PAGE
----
Thursday, June 13, 2013

Window on Eurasia: Russia’s Muslims Happier, More Observant, but Less Trusting than Followers of Other Faiths, Study Finds

Paul Goble

            Staunton, June 13 – Muslims in the Russian Federation tend to be happier than their Christian counterparts, more observant of the requirements of their religion, but less trusting of other people, according to research recently published by in the “Atlas of Religions and Nationalities of Russia.”

            That volume, available online at, contains a wealth of information about Russian believers and non-believers. This week, on the occasion of the Day of Russia, offers a summary of some of its most intriguing findings about “Muslims in the Russian Milieu” (

            According to the atlas, Muslims form 6.5 percent of the population, the fourth largest “religious” group after Orthodox Christians (41 percent), believers who are not affiliated with any religion (25 percent), and atheists (13 percent).  None of the other 13 religious faiths the atlas included had more than 1.2 percent of the Russianpoplation.

            The studies on which the atlas was compiled found that a “significantly” greater share of Muslims than in other groups who “considered that religion is important” and who observed the specific requirements of their faith.  Moreover, these studies found, “Muslims are ‘happy people’ who want to have many children.”

            Russia’s Muslims “live primarily in rural areas and have secondary educations.  Much more rarely, they live in major cities with populations between 500,000 and one million.” They do not have major problems with immigrant groups. And they “distrust Patriarch Kirill,” because he is “the leader of another religious confession.”

            Forty-two percent of Muslims observe the requirements of their faith, five percent more than Russian Orthodox. Fifty-five percent of Muslims identify themselves as happy, more than any other group. But only 23 percent of the followers of Islam say they trust others, far fewer than the number of Protestants and Orthodox who make such a declaration.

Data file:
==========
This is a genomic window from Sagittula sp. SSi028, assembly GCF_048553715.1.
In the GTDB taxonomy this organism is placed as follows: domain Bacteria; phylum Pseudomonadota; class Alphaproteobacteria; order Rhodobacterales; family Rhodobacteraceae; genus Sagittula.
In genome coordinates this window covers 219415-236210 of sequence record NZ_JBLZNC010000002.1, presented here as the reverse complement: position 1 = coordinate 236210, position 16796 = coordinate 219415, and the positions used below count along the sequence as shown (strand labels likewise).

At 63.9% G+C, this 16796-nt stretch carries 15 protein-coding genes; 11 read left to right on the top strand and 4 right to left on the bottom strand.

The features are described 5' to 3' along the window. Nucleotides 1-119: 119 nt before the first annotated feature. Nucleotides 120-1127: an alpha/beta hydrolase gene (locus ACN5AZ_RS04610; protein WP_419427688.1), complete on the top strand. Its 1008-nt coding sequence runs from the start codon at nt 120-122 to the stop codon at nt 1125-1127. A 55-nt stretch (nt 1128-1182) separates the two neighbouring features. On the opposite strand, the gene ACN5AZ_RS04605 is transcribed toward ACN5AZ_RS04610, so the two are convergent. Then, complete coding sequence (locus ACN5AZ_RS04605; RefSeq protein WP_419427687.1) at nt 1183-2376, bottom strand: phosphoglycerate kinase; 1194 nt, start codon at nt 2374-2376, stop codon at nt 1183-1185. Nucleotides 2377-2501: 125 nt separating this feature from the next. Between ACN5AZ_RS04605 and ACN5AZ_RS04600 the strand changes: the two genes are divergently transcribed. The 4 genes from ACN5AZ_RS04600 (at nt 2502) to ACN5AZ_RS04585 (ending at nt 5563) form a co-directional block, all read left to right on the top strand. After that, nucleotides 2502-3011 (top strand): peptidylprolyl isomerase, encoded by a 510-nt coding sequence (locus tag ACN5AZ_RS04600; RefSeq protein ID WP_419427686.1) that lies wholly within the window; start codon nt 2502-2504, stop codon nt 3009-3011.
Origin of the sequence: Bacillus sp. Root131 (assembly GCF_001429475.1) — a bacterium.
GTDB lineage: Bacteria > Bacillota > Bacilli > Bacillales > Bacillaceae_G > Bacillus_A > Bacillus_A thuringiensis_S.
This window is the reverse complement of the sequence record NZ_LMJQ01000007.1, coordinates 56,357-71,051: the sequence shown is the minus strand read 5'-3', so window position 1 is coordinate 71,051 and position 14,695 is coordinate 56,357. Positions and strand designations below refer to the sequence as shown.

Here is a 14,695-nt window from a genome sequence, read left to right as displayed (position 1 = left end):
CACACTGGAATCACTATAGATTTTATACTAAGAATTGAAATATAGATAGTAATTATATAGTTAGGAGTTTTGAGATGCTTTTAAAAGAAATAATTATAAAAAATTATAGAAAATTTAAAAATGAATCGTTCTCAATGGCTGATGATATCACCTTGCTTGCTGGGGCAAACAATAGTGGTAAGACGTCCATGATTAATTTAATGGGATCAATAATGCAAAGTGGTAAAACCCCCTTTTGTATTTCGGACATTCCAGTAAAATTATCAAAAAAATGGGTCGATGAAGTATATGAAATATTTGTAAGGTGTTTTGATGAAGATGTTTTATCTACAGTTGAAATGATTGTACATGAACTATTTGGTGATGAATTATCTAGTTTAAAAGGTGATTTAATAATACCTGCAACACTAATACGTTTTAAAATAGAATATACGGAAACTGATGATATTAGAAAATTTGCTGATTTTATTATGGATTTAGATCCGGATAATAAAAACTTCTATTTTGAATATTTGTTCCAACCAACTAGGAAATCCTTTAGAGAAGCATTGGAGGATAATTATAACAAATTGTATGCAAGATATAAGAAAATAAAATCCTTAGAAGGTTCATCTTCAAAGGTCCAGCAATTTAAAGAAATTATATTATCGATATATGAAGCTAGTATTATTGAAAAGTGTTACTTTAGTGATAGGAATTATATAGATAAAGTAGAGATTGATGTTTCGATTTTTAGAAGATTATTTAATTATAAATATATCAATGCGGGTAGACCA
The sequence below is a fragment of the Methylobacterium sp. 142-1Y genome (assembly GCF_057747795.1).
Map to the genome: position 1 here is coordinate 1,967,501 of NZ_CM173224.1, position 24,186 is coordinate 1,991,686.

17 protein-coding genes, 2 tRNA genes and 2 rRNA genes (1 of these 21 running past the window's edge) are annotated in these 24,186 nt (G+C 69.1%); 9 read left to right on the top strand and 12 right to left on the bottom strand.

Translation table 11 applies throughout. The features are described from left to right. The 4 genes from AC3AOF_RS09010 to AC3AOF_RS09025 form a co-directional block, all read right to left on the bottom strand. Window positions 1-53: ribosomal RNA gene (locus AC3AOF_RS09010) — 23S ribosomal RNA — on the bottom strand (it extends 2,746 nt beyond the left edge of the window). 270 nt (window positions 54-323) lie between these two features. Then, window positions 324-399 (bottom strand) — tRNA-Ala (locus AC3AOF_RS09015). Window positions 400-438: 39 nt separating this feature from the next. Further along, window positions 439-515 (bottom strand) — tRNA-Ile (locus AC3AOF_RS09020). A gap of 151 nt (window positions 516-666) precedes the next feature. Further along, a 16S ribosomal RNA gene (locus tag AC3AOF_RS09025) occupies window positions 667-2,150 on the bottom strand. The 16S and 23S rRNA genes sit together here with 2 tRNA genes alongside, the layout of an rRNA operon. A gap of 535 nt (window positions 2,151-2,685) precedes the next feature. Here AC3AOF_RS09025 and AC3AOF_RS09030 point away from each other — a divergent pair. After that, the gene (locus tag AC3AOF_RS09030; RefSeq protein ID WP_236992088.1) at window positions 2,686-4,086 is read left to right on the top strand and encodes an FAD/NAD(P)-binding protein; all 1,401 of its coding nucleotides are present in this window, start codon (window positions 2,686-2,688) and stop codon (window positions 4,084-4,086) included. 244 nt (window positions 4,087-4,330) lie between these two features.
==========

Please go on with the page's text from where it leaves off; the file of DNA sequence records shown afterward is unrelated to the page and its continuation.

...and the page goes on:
Eleven to twelve percent of Muslims are ready to open a business, a figure equal to that of the Buddhists, greater than the Orthodox Christians but must less than the Protestants (30 percent) and Jews (20 percent).  Only 11 percent of Muslims want to leave Russia, fewer than among the Protestants, Jews, Catholics and atheists.

            Tatars form 39 percent of Russia’s indigenous Muslims, Avars nine percent, Bashkirs six percent and Kazakhs five percent, with other North Caucasian and Siberian peoples trailing behind. What is striking, suggests, is that most of them identify as Muslims in general rather than as members of Sunni or Shiite trends.
            Fifty-five percent of Tatars identify as Muslims in general, with only three percent saying they are specifically Sunni. Among Bashkirs, there is a similar pattern, 43 percent and six percent, as there is among Kazakhs, with 54 percent identify as Muslims in general and only seven percent saying they are specifically Sunni.

            Among the Avars, the situation is different. Only 24 percent of them identify as Muslims in general, while 66 percent say they are Sunni, perhaps a reflection of the higher level of religious education in the North Caucasus, the site suggests.

            These statistics, the site continues, suggest two conclusions. On the one hand, “Russia’s Muslims have significant positive potential,” but on the other, “this potential is not yet being realized as a social level.”  Consequently there is a need to move in that direction as quickly and comprehensively as possible

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